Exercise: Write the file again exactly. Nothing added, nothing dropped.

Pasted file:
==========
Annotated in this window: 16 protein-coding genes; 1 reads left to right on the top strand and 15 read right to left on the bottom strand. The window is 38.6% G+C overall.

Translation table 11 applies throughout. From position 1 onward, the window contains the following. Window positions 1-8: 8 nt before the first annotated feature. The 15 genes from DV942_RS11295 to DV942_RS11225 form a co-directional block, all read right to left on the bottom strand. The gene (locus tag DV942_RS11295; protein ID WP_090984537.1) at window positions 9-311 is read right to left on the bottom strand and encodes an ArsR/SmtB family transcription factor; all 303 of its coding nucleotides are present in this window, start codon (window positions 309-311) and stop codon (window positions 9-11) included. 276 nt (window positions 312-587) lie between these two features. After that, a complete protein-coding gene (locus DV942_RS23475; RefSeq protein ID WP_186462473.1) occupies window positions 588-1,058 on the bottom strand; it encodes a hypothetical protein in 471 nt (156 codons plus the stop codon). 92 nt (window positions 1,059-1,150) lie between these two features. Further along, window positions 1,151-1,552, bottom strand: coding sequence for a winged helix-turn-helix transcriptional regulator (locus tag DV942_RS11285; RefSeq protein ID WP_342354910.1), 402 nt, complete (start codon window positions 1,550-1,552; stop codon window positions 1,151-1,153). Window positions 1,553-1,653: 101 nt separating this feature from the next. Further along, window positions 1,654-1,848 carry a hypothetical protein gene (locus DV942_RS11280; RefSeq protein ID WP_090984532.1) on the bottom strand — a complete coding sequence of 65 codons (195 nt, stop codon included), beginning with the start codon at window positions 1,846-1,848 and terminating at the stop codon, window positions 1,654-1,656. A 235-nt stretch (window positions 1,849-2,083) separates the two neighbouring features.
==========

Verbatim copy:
Annotated in this window: 16 protein-coding genes; 1 reads left to right on the top strand and 15 read right to left on the bottom strand. The window is 38.6% G+C overall.

Translation table 11 applies throughout. From position 1 onward, the window contains the following. Window positions 1-8: 8 nt before the first annotated feature. The 15 genes from DV942_RS11295 to DV942_RS11225 form a co-directional block, all read right to left on the bottom strand. The gene (locus tag DV942_RS11295; protein ID WP_090984537.1) at window positions 9-311 is read right to left on the bottom strand and encodes an ArsR/SmtB family transcription factor; all 303 of its coding nucleotides are present in this window, start codon (window positions 309-311) and stop codon (window positions 9-11) included. 276 nt (window positions 312-587) lie between these two features. After that, a complete protein-coding gene (locus DV942_RS23475; RefSeq protein ID WP_186462473.1) occupies window positions 588-1,058 on the bottom strand; it encodes a hypothetical protein in 471 nt (156 codons plus the stop codon). 92 nt (window positions 1,059-1,150) lie between these two features. Further along, window positions 1,151-1,552, bottom strand: coding sequence for a winged helix-turn-helix transcriptional regulator (locus tag DV942_RS11285; RefSeq protein ID WP_342354910.1), 402 nt, complete (start codon window positions 1,550-1,552; stop codon window positions 1,151-1,153). Window positions 1,553-1,653: 101 nt separating this feature from the next. Further along, window positions 1,654-1,848 carry a hypothetical protein gene (locus DV942_RS11280; RefSeq protein ID WP_090984532.1) on the bottom strand — a complete coding sequence of 65 codons (195 nt, stop codon included), beginning with the start codon at window positions 1,846-1,848 and terminating at the stop codon, window positions 1,654-1,656. A 235-nt stretch (window positions 1,849-2,083) separates the two neighbouring features.